Insights from Eye Blinks into the Cognitive Processes Involved in Visual Word Recognition

Ronen Hershman, David L. Share, Elisabeth M. Weiss, Avishai Henik, Adi Shechter

Research output: Contribution to journalArticlepeer-review


Behavioral differences in speed and accuracy between reading familiar and unfamiliar words are well-established in the empirical literature. However, these standard measures of skill proficiency are limited in their ability to capture the moment-to-moment processing involved in visual word recognition. In the present study, the effect of word familiarity was initially investigated using an eye blink rate among adults and children. The probability of eye blinking was higher for familiar (real) words than for unfamiliar (pseudo)words. This counterintuitive pattern of results suggests that the processing of unfamiliar (pseudo)words is more demanding and perhaps less rewarding than the processing of familiar (real) words, as previously observed in both behavioral and pupillometry data. Our findings suggest that the measurement of eye blinks might shed new light on the cognitive processes involved in visual word recognition and other domains of human cognition.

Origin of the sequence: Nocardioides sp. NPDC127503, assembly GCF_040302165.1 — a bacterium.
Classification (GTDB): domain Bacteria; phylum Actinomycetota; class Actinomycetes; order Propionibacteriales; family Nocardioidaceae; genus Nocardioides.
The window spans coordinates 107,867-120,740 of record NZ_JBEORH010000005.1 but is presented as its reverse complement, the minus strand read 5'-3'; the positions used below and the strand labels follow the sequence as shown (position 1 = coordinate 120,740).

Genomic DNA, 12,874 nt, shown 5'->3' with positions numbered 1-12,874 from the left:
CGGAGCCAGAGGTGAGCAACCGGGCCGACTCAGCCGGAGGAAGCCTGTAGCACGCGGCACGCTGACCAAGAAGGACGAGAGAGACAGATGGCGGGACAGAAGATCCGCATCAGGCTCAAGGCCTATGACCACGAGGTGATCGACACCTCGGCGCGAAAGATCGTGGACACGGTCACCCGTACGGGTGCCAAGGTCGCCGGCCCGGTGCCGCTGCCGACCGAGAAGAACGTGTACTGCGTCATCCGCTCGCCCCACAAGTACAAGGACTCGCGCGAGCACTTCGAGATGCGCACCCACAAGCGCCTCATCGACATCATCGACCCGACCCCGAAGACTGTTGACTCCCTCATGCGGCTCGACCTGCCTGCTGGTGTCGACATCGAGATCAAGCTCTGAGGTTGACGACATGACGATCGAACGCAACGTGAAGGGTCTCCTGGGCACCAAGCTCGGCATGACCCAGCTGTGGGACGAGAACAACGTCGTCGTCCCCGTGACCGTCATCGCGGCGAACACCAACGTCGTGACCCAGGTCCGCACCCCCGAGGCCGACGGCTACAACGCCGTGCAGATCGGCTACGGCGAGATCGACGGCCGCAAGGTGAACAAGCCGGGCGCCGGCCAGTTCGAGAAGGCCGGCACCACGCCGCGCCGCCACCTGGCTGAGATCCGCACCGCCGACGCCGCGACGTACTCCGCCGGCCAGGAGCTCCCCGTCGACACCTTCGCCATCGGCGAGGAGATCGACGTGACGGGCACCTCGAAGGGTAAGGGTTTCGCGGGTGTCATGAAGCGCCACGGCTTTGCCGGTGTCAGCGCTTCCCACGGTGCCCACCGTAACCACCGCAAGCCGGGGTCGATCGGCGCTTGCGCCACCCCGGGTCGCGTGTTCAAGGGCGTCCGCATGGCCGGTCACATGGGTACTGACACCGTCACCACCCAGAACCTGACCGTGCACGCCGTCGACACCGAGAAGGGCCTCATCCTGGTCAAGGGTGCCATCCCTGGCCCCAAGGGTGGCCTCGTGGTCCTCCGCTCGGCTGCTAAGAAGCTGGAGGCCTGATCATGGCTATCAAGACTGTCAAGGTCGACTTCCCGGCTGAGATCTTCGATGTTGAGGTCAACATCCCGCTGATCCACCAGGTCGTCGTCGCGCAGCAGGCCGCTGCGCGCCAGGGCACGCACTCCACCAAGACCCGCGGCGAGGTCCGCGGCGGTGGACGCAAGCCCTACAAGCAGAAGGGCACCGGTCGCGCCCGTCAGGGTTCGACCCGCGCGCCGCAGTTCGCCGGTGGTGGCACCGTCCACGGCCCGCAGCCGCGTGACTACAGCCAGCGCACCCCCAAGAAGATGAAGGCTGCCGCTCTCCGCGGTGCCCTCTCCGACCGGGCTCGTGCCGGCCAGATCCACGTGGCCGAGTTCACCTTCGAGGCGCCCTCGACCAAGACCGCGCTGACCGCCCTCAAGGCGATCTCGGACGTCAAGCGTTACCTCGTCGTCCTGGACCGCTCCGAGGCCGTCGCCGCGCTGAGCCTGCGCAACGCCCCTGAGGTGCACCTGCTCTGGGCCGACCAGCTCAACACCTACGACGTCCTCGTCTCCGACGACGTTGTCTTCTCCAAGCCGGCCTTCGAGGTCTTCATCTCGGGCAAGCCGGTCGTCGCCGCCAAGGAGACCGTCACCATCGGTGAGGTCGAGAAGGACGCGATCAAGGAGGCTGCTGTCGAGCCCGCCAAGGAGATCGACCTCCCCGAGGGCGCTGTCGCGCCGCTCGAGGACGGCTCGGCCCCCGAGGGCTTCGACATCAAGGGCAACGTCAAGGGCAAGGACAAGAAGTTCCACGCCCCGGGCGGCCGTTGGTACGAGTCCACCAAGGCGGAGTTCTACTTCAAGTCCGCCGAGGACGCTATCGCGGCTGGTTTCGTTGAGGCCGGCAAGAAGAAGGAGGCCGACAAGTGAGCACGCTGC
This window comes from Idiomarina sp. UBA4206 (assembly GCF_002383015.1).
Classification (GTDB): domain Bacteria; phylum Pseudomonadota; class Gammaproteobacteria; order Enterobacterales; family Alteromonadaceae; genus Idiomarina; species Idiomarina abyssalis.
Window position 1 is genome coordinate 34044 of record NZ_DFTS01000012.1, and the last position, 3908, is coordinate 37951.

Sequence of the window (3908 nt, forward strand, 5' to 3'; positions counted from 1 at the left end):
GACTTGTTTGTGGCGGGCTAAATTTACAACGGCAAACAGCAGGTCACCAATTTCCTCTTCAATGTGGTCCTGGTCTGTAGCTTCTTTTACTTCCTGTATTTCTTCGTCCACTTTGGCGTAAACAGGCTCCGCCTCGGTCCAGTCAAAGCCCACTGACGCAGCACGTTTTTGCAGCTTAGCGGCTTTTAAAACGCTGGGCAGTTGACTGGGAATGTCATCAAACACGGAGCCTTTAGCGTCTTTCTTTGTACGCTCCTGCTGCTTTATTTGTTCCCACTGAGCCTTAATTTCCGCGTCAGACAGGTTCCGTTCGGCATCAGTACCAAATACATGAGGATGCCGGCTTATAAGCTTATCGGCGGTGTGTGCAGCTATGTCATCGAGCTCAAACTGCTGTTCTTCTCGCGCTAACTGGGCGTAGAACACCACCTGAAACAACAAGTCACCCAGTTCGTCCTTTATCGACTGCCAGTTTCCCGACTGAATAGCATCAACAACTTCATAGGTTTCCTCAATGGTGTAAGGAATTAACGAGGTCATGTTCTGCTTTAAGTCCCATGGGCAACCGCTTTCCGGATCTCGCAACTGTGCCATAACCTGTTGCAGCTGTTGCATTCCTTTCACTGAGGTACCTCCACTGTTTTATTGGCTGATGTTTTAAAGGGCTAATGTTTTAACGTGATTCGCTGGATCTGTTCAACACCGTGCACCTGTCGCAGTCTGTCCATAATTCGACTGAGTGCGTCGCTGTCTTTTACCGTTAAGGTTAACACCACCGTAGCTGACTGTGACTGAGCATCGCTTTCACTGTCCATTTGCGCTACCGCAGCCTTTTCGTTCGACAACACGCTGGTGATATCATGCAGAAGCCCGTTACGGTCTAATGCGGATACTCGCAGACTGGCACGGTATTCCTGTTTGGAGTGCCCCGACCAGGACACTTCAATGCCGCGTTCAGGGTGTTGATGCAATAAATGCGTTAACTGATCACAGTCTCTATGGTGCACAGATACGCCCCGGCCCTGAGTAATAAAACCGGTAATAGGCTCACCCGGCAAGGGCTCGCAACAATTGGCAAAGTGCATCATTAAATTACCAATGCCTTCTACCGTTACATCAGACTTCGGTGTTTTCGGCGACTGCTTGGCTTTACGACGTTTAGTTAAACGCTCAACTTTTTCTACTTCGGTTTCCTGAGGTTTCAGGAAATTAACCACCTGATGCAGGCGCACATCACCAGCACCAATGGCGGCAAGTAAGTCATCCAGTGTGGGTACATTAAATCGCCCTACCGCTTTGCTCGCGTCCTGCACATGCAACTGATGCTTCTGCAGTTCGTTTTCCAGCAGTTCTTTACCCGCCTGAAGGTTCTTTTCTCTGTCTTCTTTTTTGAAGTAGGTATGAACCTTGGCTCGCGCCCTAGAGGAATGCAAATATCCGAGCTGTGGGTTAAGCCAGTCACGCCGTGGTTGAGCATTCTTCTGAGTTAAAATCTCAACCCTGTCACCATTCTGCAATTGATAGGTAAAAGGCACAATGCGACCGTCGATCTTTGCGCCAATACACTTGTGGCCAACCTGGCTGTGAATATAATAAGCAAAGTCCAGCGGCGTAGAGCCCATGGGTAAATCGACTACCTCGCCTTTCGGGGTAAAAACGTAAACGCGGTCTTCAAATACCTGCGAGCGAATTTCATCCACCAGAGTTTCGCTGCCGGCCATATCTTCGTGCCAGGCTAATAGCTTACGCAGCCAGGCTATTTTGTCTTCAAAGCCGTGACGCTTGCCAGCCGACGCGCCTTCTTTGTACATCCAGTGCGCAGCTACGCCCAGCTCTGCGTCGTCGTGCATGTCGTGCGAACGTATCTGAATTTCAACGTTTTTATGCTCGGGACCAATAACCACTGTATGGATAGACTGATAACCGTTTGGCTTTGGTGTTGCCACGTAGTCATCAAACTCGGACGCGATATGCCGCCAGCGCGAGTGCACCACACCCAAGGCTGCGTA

Original languageEnglish
Article number14
JournalJournal of Cognition
Issue number1
StatePublished - 2024

Bibliographical note

Publisher Copyright:
© 2024 The Author(s).


  • eye blinks
  • mental effort
  • reading
  • word recognition

ASJC Scopus subject areas

  • Experimental and Cognitive Psychology


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